By: Yolanda Anita Sanchez
South of Dobbins, west of 7th Avenue is the place Cecelia has called home. The neighborhood has been standing, with its spectacular, one-of-a-kind view of the Valley and South Mountain, for well over 20 years. For the most part, the neighborhood had been viable, quiet, and happy. Children would play in the street and neighbors would chat from their porches and look out for each other while overlooking the city. Then, KB Homes moved next door.
While visiting the development, our team learned that KB Homes is building 190 tract houses, in the price ranges of $130,000-$200,000. The 13 floor-plan, 6 color scheme, different elevation planned community will be complete with two-car garages, stucco, and red tile roofs. (The more things attempt to be different, the more they appear the same.) The new housing development does not make Cecelia mad. The noise and dust may be annoying, but not life-changing for Cecelia. She was content living with the distraction of a 190 house community being built on her front yard – until they started building the wall.
In early October of 2002, Cecelia awoke to look out her front door. But, instead of seeing the beautiful city; she saw a dark, grey, brick wall. KB Homes had walled Cecelia off from her Valley view. “The wall was 12 feet high!” She contends. Cecelia protested that the original buyers of the land had planned with the community to build a see-through wrought iron fence. When KB Homes took over the land, they did no consulting with their neighbors. Since KB Homes did not listen to her single complaints, Cecelia mobilized her neighborhood.
Cecelia’s neighbors protested KB’s wall. They sent letters to the developers and city planners. They called their city councilman. The noise they made permitted them the opportunity to meet with the developers and city leaders. Three meetings, tens of phone calls, and five months later, KB Homes began to tear down their wall.
Once again, when walking out her front door in the morning, Cecelia has a view of the valley. The wall is being torn down a little each day. She will still have her view with the future wrought iron fence. But, will the fence still represent a wall? Cecelia is content with her view through the fence. But, was Cecelia unconsciously fighting for something more than a view?
Danger of gates
In “Divided we Fall, Gated and Walled Communities in the United States” Edward Blakely and Mary Gail Snyder would argue that the new subdivision gates in South Phoenix would be ones of the security zone category. In such zones, the new residents fear the crime spillover from nearby areas. Additionally, they fear the area residents (ignorance of the unknown). “The gates attempt to protect property and property values.” (Blakely, 1997) The authors argue that gated communities privatize community space, hence may privatize communal services and, more notably, civic responsibilities. Altogether, gated neighborhoods “define boundaries, guarantee property values, and effectively prohibit neighborhood change.”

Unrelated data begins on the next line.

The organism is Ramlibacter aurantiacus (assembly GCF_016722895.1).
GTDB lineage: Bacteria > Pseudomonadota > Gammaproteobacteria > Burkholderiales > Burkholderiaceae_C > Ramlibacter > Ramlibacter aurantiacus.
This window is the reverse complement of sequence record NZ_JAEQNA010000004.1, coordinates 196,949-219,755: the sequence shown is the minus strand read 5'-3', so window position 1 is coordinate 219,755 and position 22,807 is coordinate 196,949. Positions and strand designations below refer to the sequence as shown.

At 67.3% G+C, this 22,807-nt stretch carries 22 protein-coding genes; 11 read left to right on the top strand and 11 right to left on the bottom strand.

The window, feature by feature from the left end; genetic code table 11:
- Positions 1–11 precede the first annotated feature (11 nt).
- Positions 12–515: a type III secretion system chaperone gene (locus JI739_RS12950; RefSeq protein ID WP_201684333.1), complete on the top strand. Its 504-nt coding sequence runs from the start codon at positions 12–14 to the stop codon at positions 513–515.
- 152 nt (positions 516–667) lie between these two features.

In “Reflections on Privatopia and the City” Evan McKenzie contends that gated communities “promote homogeneity, exclusiveness, and exclusion.” He conveys that residents share political values, interests, and attitudes. Moreover, they have an unhealthy homogeneity which “deprive people of social resources and thus stultify their lives; promote isolation and conflict between residents of the community and the rest of society; stunt children’s ability to relate to people unlike themselves; and leave residents frozen in their present way of life” (McKenzie, 1994). Furthermore, Blakely and Synder profess that dividing communities promotes homogenous neighborhoods, with residents similar in class, age, and race. Thus, gates reduce the number of contacts with people of different groups. Altogether, such gates “…reduce the potential for people to understand one another and commit themselves to any common or collective purpose” (Blakely, 1997).
Notwithstanding, Blakely and Synder’s field work suggest that no evidence exists of any permanent reduction in crime in gated neighborhoods. Moreover, gates “do nothing to reduce crime arising from residents” (Blakely, 1997). They contend that the actual threat is only perceived; yet the fear is real. The authors further argue that protection from crime depends on active alertness of the neighborhood citizens. In “Bunkering the Poor: Our Fortified Ghettos” Camilo Jose Vergara agrees, “Despite the profusion of physical barriers against crime, the most effective defense is social, as people watch after one another’s dwellings, question strangers, and call the police” (Vergara, 1995). Fortified alls and gates in effect decrease the social commitment of neighborhoods, providing merely a façade of safety.
Cecelia’s neighborhood, local representatives, and KB Homes agreed on a wrought iron fence to replace the brick wall. The wrought iron wall will give back the older neighborhood their view of the city. The salesman at KB Homes told me that the developer lost over $50,000 in total from the incident. The money went to the materials and labor for building and now tearing down the wall. The salesman for KB Homes sadly proclaimed that the loss will be passed on to the buyers.
However, maybe the new residents will not see the ‘lost’ wall and money as a deficiency. If the closed community would promote conflict, isolation, and leaderless children, as research suggests, perhaps it is better unwalled. Yet if the wrought iron fence serves as a “barricade” between the old and new residents, it makes no difference whether it is a brick wall or a see-through fence. It only allows Cecelia and her neighbors to see the picture city through the inaccessible community.
Return to My Home Page